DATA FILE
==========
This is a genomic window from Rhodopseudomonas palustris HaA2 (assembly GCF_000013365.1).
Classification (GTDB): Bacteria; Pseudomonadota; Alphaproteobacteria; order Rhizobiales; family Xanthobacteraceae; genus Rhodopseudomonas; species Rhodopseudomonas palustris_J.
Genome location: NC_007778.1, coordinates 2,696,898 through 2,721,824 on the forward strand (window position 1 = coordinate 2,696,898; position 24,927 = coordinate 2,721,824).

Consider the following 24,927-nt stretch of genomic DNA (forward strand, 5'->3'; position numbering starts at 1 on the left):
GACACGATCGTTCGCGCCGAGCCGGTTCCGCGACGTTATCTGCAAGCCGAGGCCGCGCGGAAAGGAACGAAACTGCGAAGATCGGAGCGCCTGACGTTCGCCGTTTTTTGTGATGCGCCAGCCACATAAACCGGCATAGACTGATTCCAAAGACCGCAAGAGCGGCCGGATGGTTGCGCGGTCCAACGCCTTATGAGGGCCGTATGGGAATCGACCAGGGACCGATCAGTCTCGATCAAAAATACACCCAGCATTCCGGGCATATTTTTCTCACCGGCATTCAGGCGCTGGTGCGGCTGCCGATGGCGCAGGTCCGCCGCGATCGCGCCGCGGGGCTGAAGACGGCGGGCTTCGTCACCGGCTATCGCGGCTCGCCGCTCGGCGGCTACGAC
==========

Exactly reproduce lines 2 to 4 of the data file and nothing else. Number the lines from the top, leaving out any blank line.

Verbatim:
Classification (GTDB): Bacteria; Pseudomonadota; Alphaproteobacteria; order Rhizobiales; family Xanthobacteraceae; genus Rhodopseudomonas; species Rhodopseudomonas palustris_J.
Genome location: NC_007778.1, coordinates 2,696,898 through 2,721,824 on the forward strand (window position 1 = coordinate 2,696,898; position 24,927 = coordinate 2,721,824).

Consider the following 24,927-nt stretch of genomic DNA (forward strand, 5'->3'; position numbering starts at 1 on the left):